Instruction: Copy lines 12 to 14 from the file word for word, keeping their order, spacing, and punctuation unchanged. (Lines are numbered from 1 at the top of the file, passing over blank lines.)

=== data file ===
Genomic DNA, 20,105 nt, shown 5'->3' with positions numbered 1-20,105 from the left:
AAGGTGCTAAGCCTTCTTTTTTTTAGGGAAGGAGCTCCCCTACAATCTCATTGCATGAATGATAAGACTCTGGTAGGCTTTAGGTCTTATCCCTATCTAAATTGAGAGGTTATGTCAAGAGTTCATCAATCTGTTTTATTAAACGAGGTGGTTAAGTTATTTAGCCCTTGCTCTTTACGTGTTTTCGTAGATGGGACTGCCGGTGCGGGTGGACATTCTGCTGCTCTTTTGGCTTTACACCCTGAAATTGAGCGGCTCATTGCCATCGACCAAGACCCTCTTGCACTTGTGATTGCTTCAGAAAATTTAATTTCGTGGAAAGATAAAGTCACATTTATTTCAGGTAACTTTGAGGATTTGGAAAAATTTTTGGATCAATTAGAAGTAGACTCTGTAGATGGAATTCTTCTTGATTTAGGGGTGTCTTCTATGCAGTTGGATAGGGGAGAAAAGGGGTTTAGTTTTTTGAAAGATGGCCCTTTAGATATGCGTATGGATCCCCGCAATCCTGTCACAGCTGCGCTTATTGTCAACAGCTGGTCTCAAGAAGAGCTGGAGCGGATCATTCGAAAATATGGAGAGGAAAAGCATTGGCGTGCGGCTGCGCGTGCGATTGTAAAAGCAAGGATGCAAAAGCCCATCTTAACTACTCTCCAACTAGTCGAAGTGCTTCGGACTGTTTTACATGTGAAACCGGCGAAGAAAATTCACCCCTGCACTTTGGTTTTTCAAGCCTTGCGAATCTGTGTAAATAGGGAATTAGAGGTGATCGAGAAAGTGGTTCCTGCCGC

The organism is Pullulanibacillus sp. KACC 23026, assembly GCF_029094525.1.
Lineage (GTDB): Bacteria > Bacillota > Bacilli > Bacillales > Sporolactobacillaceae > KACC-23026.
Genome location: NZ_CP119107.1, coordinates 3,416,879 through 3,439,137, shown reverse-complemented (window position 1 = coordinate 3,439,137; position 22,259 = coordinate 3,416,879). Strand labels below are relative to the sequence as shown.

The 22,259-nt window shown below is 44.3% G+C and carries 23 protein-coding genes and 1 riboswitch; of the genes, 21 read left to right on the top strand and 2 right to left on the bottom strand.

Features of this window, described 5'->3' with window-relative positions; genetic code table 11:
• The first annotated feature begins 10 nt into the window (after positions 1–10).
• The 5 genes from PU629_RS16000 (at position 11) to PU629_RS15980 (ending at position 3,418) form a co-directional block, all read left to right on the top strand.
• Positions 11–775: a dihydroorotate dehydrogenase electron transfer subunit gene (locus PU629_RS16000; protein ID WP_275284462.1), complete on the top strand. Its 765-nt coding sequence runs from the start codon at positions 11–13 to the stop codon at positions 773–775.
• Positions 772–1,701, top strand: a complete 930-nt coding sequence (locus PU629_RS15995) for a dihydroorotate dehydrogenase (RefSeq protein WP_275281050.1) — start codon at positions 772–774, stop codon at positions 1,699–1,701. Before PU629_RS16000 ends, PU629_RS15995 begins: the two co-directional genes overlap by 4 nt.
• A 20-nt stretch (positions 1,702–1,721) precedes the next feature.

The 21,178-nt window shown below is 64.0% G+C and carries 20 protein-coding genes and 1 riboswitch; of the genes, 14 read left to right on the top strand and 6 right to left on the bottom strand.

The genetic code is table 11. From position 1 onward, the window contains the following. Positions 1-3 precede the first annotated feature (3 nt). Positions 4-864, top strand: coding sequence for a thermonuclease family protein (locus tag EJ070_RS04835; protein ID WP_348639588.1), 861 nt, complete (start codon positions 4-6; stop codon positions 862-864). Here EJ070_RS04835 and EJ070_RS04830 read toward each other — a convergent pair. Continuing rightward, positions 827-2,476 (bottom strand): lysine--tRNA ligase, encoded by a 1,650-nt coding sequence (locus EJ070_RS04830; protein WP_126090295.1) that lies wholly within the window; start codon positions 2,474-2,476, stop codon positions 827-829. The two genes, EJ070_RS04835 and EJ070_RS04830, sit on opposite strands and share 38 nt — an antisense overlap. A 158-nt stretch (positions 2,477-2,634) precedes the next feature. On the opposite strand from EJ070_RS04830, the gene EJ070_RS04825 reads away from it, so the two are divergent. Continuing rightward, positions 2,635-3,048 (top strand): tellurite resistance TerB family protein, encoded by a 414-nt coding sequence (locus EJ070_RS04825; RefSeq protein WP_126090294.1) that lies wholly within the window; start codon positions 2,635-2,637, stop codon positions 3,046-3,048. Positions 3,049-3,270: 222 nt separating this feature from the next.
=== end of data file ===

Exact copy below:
• A 20-nt stretch (positions 1,702–1,721) precedes the next feature.

The 21,178-nt window shown below is 64.0% G+C and carries 20 protein-coding genes and 1 riboswitch; of the genes, 14 read left to right on the top strand and 6 right to left on the bottom strand.

The genetic code is table 11. From position 1 onward, the window contains the following. Positions 1-3 precede the first annotated feature (3 nt). Positions 4-864, top strand: coding sequence for a thermonuclease family protein (locus tag EJ070_RS04835; protein ID WP_348639588.1), 861 nt, complete (start codon positions 4-6; stop codon positions 862-864). Here EJ070_RS04835 and EJ070_RS04830 read toward each other — a convergent pair. Continuing rightward, positions 827-2,476 (bottom strand): lysine--tRNA ligase, encoded by a 1,650-nt coding sequence (locus EJ070_RS04830; protein WP_126090295.1) that lies wholly within the window; start codon positions 2,474-2,476, stop codon positions 827-829. The two genes, EJ070_RS04835 and EJ070_RS04830, sit on opposite strands and share 38 nt — an antisense overlap. A 158-nt stretch (positions 2,477-2,634) precedes the next feature. On the opposite strand from EJ070_RS04830, the gene EJ070_RS04825 reads away from it, so the two are divergent. Continuing rightward, positions 2,635-3,048 (top strand): tellurite resistance TerB family protein, encoded by a 414-nt coding sequence (locus EJ070_RS04825; RefSeq protein WP_126090294.1) that lies wholly within the window; start codon positions 2,635-2,637, stop codon positions 3,046-3,048. Positions 3,049-3,270: 222 nt separating this feature from the next.